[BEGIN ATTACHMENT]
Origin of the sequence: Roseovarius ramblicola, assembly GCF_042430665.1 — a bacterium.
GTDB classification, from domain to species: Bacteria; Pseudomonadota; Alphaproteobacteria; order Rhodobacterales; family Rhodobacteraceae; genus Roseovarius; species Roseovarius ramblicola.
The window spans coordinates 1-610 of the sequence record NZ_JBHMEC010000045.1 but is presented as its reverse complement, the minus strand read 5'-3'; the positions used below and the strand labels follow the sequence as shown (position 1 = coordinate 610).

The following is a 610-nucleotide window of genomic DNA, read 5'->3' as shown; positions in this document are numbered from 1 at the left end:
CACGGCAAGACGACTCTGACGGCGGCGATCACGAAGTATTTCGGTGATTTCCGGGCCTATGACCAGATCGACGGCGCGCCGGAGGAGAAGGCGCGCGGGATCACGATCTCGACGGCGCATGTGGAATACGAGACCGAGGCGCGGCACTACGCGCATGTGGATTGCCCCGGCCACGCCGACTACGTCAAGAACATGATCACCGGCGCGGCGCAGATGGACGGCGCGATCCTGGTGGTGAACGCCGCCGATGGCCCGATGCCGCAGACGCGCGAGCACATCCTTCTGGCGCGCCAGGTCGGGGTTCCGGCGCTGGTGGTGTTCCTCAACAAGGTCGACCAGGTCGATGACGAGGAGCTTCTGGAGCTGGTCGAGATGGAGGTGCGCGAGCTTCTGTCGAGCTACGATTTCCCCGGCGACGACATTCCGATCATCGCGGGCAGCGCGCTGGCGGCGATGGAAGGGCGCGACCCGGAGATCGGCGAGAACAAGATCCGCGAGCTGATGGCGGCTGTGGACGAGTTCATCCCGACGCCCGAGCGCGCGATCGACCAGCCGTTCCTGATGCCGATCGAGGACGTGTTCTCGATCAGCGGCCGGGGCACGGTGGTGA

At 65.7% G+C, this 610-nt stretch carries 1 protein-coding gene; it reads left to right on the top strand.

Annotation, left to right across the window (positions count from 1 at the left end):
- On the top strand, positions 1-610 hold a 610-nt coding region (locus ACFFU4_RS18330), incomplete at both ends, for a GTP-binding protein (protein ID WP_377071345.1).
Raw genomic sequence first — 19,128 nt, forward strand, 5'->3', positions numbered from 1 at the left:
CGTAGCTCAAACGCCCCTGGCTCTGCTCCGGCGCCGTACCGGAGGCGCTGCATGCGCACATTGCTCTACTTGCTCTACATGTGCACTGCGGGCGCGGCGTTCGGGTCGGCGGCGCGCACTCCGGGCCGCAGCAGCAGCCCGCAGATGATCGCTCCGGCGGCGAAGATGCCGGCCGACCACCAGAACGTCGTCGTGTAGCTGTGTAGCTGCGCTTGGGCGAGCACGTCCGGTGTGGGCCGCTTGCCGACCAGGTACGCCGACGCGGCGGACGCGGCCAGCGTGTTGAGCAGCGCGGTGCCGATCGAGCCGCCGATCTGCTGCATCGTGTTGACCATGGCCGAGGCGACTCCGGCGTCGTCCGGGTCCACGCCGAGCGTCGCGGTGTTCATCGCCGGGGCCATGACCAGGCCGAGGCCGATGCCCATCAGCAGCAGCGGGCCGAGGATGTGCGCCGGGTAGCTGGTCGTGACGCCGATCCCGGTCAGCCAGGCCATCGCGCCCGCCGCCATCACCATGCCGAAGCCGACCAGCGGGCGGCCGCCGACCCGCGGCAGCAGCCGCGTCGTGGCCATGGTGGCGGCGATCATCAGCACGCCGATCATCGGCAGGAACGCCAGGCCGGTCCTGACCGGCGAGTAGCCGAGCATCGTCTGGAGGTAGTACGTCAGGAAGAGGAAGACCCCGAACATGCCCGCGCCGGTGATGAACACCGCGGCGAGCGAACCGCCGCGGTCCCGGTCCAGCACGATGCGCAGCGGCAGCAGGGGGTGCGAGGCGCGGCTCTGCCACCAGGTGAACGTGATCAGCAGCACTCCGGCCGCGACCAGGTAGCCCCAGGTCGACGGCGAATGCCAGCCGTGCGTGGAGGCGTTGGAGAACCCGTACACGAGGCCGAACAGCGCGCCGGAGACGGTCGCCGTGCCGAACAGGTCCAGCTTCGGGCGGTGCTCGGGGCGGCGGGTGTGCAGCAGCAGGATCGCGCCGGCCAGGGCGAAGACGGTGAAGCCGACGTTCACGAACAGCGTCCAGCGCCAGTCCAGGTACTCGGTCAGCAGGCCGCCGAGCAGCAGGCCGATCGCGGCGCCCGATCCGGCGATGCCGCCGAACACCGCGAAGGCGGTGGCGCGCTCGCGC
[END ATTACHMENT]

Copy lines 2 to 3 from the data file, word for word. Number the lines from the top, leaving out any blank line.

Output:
GTDB classification, from domain to species: Bacteria; Pseudomonadota; Alphaproteobacteria; order Rhodobacterales; family Rhodobacteraceae; genus Roseovarius; species Roseovarius ramblicola.
The window spans coordinates 1-610 of the sequence record NZ_JBHMEC010000045.1 but is presented as its reverse complement, the minus strand read 5'-3'; the positions used below and the strand labels follow the sequence as shown (position 1 = coordinate 610).